Kami Rita Sherpa: Everest record holder with humility towards the mountain

Kami Rita Sherpa on Everest ascent

“I can climb for a few more years,” said Kami Rita Sherpa some time ago in a BBC interview. “I am healthy. I can go until I am 60 years old. With oxygen it’s no big deal, we were born in the Himalayas.” The 49-year-old reached the summit of Mount Everest at 8,850 meters today at 7.50 a.m. local time – for the 23rd time already – thus improving his own record. “I’ve been always 100 percent focused on my job,” Kami Rita told the BBC. “I never thought about making records. I actually didn’t know that you could make a record. Had I known, I would have done a lot more summits earlier.”

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Summit successes on Everest, Kangchenjunga, Lhotse and Makalu

Three 8000ers at a glance: Everest, Lhotse, Makalu (From l. to r.)

Cheers to the Sherpas! The teams responsible for fixing the ropes have done a great job. On yesterday’s Monday, they were the first climbers of the season to reach the summits of four eight-thousanders: Mount Everest, Kangchenjunga, Lhotse and Makalu. On the highest of all mountains Siddhi Bahadur Tamang, Pasdawa Sherpa, Dorji Gyaljen Sherpa, Pasang Dawa Sherpa, Ang Phurba Sherpa, Dawa Nurbu Sherpa, Ming Dorchi Sherpa and Sangbu Bhote climbed from the Nepalese south side to the highest point at 8,850 meters. The team of eight of the expedition operator “Himalayan Guides” has prepared the way for the numerous clients of the commercial teams. The Nepalese government has issued a total of 378 Everest permits this spring.

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Summit successes on Lhotse reported

The Sherpa team of “Imagine Nepal”

They used the first weather window. According to consistent reports, twelve mountaineers from the team of the Nepalese expedition operator “Imagine Nepal” reached the summit of the 8516-meter-high Lhotse today. A five-man Sherpa team – Kili Pemba, Tamting Sherpa, Pemba Chote Sherpa, Ang Jangbu Sherpa and Dendi Sherpa – fixed the ropes to the highest point. Another seven climbers followed, among them the Greek Christina Flampouri and the Pakistani Sirbaz Kahn.

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Summit attempts at the weekend

The 8,516-meter-high Lhotse

It smells like summit successes on the eight-thousanders. No matter whether on Mount Everest, Lhotse, Dhaulagiri, Makalu, Kangchenjunga or Cho Oyu and Shishapangma – everywhere a three-to-four-day weather window with low wind speeds is expected in the summit area above 8,000 meters from Sunday on – even though snow showers are predicted too. Mingma Gyalje Sherpa, head of the Nepalese expedition operator “Imagine”, announced today that his Lhotse team will leave the base camp on Friday for a summit attempt.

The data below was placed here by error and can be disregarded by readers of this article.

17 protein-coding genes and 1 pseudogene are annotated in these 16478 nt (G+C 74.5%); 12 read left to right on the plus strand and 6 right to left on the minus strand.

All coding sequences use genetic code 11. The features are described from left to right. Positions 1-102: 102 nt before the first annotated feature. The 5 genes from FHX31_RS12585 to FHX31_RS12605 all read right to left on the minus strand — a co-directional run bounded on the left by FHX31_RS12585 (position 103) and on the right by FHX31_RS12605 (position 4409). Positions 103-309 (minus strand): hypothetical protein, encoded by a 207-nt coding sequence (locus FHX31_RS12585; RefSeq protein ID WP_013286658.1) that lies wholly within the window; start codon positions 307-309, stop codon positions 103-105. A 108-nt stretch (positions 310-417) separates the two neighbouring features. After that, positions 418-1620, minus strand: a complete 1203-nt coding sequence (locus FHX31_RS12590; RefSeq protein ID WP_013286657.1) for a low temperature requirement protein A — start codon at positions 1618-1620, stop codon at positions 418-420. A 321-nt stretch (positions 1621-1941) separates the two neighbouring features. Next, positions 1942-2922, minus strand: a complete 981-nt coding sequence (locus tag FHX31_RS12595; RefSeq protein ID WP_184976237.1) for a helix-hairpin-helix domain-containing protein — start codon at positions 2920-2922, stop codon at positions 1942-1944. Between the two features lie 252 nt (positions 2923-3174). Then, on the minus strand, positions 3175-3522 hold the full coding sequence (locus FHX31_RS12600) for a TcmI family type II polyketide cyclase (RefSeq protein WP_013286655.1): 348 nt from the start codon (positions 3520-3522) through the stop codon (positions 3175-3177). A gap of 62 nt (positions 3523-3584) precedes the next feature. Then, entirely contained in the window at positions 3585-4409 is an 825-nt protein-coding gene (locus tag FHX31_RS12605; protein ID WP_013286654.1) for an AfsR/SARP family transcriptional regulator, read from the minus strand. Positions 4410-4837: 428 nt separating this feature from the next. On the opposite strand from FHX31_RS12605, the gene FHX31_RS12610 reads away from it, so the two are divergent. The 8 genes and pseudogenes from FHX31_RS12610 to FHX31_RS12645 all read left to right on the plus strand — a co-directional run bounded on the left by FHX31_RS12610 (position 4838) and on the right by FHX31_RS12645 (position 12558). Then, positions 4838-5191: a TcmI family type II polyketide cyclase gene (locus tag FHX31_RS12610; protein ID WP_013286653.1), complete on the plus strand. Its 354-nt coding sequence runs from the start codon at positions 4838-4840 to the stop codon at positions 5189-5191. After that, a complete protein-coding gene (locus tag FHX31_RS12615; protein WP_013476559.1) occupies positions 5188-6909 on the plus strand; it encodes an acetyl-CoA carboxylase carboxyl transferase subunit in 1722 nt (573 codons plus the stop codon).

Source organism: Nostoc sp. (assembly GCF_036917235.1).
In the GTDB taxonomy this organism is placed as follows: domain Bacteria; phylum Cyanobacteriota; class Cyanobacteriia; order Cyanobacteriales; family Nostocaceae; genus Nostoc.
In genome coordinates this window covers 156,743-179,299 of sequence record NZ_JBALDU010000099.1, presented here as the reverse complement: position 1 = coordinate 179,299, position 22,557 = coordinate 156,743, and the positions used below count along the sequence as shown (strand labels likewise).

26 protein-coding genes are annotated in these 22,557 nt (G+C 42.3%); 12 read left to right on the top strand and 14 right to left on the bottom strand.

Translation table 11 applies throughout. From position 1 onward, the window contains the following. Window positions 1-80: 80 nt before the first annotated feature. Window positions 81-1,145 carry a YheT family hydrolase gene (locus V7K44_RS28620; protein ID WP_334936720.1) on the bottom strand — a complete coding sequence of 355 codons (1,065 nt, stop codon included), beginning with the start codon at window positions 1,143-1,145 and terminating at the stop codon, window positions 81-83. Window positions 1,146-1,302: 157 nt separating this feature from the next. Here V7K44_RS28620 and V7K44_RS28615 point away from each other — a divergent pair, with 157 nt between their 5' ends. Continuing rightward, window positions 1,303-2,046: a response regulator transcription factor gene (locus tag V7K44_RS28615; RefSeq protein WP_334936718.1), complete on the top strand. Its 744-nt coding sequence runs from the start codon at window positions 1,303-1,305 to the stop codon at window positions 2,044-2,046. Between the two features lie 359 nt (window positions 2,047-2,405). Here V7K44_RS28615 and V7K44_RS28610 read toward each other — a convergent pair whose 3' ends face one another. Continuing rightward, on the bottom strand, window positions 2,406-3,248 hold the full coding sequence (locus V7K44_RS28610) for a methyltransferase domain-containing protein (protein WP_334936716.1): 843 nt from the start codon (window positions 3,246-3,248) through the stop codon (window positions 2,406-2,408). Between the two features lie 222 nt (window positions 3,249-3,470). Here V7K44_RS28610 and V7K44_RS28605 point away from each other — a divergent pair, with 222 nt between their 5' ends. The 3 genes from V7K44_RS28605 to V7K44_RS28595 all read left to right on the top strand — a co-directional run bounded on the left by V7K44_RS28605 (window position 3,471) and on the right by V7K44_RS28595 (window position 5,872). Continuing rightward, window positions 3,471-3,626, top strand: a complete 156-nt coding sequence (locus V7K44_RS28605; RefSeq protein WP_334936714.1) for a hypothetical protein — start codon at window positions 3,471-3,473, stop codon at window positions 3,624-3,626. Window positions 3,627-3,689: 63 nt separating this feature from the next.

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Richard Hidalgo dies on Makalu

Richard Hidalgo (1967-2019)

Another sad news from the eight-thousanders:  Richard Hidalgo, one of South America’s most famous climbers, has died on Makalu. Sherpas of the Nepalese expedition operator “Seven Summit Treks”, who had been fixing ropes on the fifth highest mountain in the world, found the 52-year-old Peruvian dead in his tent in Camp 2 at 6,600 meters. Hidalgo had set himself the goal of climbing all 14 eight-thousanders without bottled oxygen by 2021 – the year in which Peru will celebrate the 200th anniversary of independence.

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Luis Stitzinger: “Just now standstill on Everest”

Luis Stitzinger

The outer bands of the cyclone “Fani” have also reached Mount Everest. Strong winds and snowfall is reported from both sides of the highest mountain on earth. The expedition teams have no choice but to sit out the bad weather in the base camp. Luis Stitzinger leads a group of the Austrian expedition operator “Furtenbach Adventures” on the Tibetan north side of Everest. I have contacted the 50-year-old German, who has already scaled eight eight-thousanders, all of them without bottled oxygen.

Luis, you were on the North Col at 7,000 meters for the first time this season. What are the conditions on the mountain like?

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After rescue from Annapurna: Mountaineer Wui Kin Chin is dead

Wui Kin Chin

In the end, all the effort was in vain: this of Nima Tshering Sherpa, who had left his oxygen bottle to his client in the death zone and had waited with him for hours; the effort of the four-man rescue team that had ascended to him, provided him with first aid and then brought him down the mountain so far that he could be flown out; that of the helicopter crew, who had first searched for him in an extremely risky manoeuvre and later flown him out from the flanks of the mountain on a long rescue line; the effort of the doctors in Kathmandu and then in Singapore, who fought for his life.

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Fixed ropes up to Everest South Col

Everest South Col